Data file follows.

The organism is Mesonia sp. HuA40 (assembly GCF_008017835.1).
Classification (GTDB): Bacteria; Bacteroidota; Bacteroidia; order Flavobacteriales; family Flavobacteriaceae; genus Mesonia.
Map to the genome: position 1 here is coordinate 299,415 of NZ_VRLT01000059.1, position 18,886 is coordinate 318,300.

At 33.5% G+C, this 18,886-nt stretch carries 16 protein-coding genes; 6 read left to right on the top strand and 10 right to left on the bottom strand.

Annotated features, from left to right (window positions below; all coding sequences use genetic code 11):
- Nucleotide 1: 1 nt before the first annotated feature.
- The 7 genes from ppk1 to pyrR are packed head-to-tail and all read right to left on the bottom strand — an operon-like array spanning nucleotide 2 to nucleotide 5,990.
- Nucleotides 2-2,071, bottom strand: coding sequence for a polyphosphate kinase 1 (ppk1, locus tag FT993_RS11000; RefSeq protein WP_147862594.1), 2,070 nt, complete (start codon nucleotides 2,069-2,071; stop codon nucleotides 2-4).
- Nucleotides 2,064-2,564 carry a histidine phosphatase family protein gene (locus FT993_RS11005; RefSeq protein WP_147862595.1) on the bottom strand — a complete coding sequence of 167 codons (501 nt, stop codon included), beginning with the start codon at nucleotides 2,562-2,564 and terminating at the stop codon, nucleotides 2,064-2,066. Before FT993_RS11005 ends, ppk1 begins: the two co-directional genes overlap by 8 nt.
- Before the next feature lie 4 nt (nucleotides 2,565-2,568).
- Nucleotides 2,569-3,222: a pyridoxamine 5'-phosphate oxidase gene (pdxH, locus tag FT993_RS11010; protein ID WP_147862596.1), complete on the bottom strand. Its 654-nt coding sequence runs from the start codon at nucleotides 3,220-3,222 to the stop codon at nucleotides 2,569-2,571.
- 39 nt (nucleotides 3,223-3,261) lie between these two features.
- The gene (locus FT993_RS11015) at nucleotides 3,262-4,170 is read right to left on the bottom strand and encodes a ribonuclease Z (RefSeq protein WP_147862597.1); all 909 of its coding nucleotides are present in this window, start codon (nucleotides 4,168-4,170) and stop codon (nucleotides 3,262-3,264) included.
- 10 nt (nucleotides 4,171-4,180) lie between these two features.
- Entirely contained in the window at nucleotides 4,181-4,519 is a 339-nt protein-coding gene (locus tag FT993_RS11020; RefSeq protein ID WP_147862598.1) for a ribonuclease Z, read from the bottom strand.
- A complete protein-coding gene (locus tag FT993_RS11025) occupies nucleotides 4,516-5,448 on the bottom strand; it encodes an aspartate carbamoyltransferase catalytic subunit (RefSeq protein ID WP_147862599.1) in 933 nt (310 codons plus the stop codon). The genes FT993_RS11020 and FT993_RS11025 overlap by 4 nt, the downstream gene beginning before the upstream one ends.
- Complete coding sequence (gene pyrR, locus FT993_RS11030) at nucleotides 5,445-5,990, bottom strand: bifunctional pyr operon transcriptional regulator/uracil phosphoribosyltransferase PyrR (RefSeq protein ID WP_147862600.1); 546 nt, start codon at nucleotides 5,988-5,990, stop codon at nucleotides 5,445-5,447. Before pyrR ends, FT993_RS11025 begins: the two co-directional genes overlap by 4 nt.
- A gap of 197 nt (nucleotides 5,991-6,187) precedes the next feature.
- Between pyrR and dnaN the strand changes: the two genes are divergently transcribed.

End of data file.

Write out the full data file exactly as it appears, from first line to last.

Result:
The organism is Mesonia sp. HuA40 (assembly GCF_008017835.1).
Classification (GTDB): Bacteria; Bacteroidota; Bacteroidia; order Flavobacteriales; family Flavobacteriaceae; genus Mesonia.
Map to the genome: position 1 here is coordinate 299,415 of NZ_VRLT01000059.1, position 18,886 is coordinate 318,300.

At 33.5% G+C, this 18,886-nt stretch carries 16 protein-coding genes; 6 read left to right on the top strand and 10 right to left on the bottom strand.

Annotated features, from left to right (window positions below; all coding sequences use genetic code 11):
- Nucleotide 1: 1 nt before the first annotated feature.
- The 7 genes from ppk1 to pyrR are packed head-to-tail and all read right to left on the bottom strand — an operon-like array spanning nucleotide 2 to nucleotide 5,990.
- Nucleotides 2-2,071, bottom strand: coding sequence for a polyphosphate kinase 1 (ppk1, locus tag FT993_RS11000; RefSeq protein WP_147862594.1), 2,070 nt, complete (start codon nucleotides 2,069-2,071; stop codon nucleotides 2-4).
- Nucleotides 2,064-2,564 carry a histidine phosphatase family protein gene (locus FT993_RS11005; RefSeq protein WP_147862595.1) on the bottom strand — a complete coding sequence of 167 codons (501 nt, stop codon included), beginning with the start codon at nucleotides 2,562-2,564 and terminating at the stop codon, nucleotides 2,064-2,066. Before FT993_RS11005 ends, ppk1 begins: the two co-directional genes overlap by 8 nt.
- Before the next feature lie 4 nt (nucleotides 2,565-2,568).
- Nucleotides 2,569-3,222: a pyridoxamine 5'-phosphate oxidase gene (pdxH, locus tag FT993_RS11010; protein ID WP_147862596.1), complete on the bottom strand. Its 654-nt coding sequence runs from the start codon at nucleotides 3,220-3,222 to the stop codon at nucleotides 2,569-2,571.
- 39 nt (nucleotides 3,223-3,261) lie between these two features.
- The gene (locus FT993_RS11015) at nucleotides 3,262-4,170 is read right to left on the bottom strand and encodes a ribonuclease Z (RefSeq protein WP_147862597.1); all 909 of its coding nucleotides are present in this window, start codon (nucleotides 4,168-4,170) and stop codon (nucleotides 3,262-3,264) included.
- 10 nt (nucleotides 4,171-4,180) lie between these two features.
- Entirely contained in the window at nucleotides 4,181-4,519 is a 339-nt protein-coding gene (locus tag FT993_RS11020; RefSeq protein ID WP_147862598.1) for a ribonuclease Z, read from the bottom strand.
- A complete protein-coding gene (locus tag FT993_RS11025) occupies nucleotides 4,516-5,448 on the bottom strand; it encodes an aspartate carbamoyltransferase catalytic subunit (RefSeq protein ID WP_147862599.1) in 933 nt (310 codons plus the stop codon). The genes FT993_RS11020 and FT993_RS11025 overlap by 4 nt, the downstream gene beginning before the upstream one ends.
- Complete coding sequence (gene pyrR, locus FT993_RS11030) at nucleotides 5,445-5,990, bottom strand: bifunctional pyr operon transcriptional regulator/uracil phosphoribosyltransferase PyrR (RefSeq protein ID WP_147862600.1); 546 nt, start codon at nucleotides 5,988-5,990, stop codon at nucleotides 5,445-5,447. Before pyrR ends, FT993_RS11025 begins: the two co-directional genes overlap by 4 nt.
- A gap of 197 nt (nucleotides 5,991-6,187) precedes the next feature.
- Between pyrR and dnaN the strand changes: the two genes are divergently transcribed.